Nagoonberry

This world. This place. This life.


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Friends far away

This week’s Daily Post Challenge, “threes,” is an invitation to respond to one of six photographic triptychs.

I scrolled quickly through them, and the last set of photos grabbed me.

I saw the distinctive roofline of the Sydney Opera House and thought, “Australia!”

And then, “Lisa lives there. Well, not in Sydney, but still.”

Just for a moment, the photos, and the thought of Lisa, pushed hard on a sore spot.

The propelling force of my life has been centrifugal. My friendships have been like the steamed kale I put in the Vitamix this morning—hurled away from the center, shredded, splattered up, out, against the sides of the container.

We live in a time of such tremendous mobility. Lisa and I became friends during our first week of college, and now she lives in Australia, and I live in Alaska. Two wonderful adventures.

Given the choice, I suspect Lisa and I would make the same decisions that took us far from home, far from friends, that pushed us to places where we had to recreate our lives, put down new roots, try to make new friends.

But the cost is high, and some days I envy those who stayed closer to home.

Some days I wish I could wrap my fingers around a cup of coffee, look across the table, and have a long talk with a friend who has known me for decades.

Today is one of those days.

 


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Face-to-face, in passing

sunsetToday was one of those days where Willa’s nap schedule didn’t lend itself to leaving the condo.

Truth be told, there are a lot of days like that. And I was already a homebody, before Willa came into our lives.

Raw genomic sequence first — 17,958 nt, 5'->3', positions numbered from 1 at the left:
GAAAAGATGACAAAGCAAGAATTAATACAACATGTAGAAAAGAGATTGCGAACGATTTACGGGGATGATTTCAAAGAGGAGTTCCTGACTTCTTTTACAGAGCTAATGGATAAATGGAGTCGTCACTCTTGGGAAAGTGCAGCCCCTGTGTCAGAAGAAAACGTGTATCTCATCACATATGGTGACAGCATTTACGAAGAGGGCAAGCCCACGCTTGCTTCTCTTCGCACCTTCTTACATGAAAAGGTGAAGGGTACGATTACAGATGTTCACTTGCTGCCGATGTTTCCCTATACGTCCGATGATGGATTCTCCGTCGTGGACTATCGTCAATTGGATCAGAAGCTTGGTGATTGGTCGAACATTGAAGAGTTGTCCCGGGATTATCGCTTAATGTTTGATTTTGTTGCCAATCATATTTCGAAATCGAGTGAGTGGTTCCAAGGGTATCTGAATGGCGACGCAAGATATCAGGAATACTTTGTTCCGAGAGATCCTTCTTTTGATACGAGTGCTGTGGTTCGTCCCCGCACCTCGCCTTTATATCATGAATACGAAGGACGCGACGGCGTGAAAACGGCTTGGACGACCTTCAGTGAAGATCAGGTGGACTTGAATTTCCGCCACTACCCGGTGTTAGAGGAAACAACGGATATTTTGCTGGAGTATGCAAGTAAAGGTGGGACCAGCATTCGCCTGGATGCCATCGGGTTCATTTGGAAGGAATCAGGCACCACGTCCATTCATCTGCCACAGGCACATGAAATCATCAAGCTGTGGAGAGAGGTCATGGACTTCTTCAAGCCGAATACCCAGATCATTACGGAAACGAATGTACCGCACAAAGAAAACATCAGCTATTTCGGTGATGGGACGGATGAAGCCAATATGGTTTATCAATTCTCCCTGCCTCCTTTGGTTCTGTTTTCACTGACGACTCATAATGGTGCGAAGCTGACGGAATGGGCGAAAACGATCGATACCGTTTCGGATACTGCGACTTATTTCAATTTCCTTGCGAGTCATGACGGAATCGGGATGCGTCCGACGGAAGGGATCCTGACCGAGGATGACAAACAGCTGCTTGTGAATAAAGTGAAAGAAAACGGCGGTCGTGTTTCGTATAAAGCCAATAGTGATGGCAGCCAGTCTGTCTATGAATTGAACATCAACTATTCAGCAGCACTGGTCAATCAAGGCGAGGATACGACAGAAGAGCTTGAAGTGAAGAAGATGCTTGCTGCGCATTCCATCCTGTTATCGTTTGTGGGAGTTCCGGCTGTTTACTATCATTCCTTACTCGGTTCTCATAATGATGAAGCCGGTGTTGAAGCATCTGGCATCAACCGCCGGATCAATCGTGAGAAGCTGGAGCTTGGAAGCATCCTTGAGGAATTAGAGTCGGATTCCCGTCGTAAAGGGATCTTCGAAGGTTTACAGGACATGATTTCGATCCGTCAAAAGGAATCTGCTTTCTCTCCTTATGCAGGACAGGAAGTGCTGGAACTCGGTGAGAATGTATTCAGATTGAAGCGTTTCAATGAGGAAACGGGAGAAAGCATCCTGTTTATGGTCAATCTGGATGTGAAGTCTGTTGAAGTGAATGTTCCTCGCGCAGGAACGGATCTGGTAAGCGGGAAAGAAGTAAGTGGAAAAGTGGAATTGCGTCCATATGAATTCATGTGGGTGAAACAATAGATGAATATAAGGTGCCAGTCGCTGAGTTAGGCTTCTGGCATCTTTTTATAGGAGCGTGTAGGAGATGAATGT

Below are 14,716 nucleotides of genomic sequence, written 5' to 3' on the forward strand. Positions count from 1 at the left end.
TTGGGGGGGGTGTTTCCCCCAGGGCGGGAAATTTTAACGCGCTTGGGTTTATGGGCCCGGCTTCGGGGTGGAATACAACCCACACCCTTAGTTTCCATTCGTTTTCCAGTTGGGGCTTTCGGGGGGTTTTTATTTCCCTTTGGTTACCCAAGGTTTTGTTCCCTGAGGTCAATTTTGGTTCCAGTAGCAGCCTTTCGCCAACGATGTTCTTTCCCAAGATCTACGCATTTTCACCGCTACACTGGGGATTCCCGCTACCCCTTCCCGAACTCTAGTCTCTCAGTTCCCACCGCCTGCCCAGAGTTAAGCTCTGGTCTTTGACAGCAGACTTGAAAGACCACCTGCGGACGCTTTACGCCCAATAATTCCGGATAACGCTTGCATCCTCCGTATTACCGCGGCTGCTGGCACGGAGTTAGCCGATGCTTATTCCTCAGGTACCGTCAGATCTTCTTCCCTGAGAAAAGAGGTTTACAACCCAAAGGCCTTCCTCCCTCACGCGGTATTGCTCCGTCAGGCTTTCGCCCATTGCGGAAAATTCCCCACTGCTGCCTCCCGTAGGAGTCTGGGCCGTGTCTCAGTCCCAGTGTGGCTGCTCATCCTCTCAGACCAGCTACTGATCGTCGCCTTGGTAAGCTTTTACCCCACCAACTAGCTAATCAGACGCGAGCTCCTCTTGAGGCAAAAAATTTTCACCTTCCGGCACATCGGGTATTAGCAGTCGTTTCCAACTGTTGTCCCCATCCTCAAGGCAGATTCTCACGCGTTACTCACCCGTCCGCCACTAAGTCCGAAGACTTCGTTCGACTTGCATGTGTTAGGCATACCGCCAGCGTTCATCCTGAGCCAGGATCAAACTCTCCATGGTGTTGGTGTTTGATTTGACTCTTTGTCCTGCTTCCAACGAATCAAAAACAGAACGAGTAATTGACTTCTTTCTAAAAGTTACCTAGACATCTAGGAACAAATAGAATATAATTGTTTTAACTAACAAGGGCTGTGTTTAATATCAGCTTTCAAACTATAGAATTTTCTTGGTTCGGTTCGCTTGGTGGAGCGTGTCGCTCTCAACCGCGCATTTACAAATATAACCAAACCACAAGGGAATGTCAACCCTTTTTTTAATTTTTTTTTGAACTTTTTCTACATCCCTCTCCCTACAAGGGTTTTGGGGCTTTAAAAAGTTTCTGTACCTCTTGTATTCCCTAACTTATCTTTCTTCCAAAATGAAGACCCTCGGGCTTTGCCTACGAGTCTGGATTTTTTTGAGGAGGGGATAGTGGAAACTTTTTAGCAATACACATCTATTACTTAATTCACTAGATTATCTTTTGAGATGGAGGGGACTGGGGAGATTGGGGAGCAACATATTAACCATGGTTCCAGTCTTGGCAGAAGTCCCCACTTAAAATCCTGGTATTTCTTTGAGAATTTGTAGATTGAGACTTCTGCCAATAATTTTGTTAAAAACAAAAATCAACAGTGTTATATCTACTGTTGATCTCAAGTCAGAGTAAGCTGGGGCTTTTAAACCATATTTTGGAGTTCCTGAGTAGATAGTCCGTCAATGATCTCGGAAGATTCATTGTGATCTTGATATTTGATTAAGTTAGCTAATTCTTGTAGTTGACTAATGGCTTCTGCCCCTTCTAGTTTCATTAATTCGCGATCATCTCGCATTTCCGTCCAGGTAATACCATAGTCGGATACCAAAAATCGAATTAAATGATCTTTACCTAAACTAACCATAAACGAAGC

It makes the problem of loneliness, which I’ve written about before, even more challenging. Now that I’m a parent, it has become so much more important that I keep my spirits up.

So I work on it.

Today, it was almost four o’clock, and Willa was still snoozing.

Brady was crossing his legs, desperately needing a potty break.

The post office would close at five, and we were expecting a package.

I needed a few things from the merc.

And Willa needed to eat and be changed before we went anywhere.

So I woke her up. (I know—never wake a sleeping baby, right?)

Changed her, fed her, strapped her into the Ergo, leashed up the dog and headed outside.

We stopped at the clinic, and asked if flu shots were available (they are). Promising to return with Liesl, we continued on our way.

Just outside the merc, we ran into Malia, who cuts my hair. She hadn’t met Willa yet, and it was fun to show her off (particularly in her cute strawberry hat).

We bought celery, carrots, and an onion (I’m making chicken soup tomorrow). Oh, and Chunky Monkey.

strawberryThen we stopped for the mail, and picked up our package from the postmaster, who is always happy to see Willa.

By five o’clock, we were back home, with our groceries, the mail, a happier dog, information about flu shots—and a whole bunch of brief, face-to-face interactions.

Those interactions—and the beautiful sunset I noticed as I opened the door to the post office—brightened my day.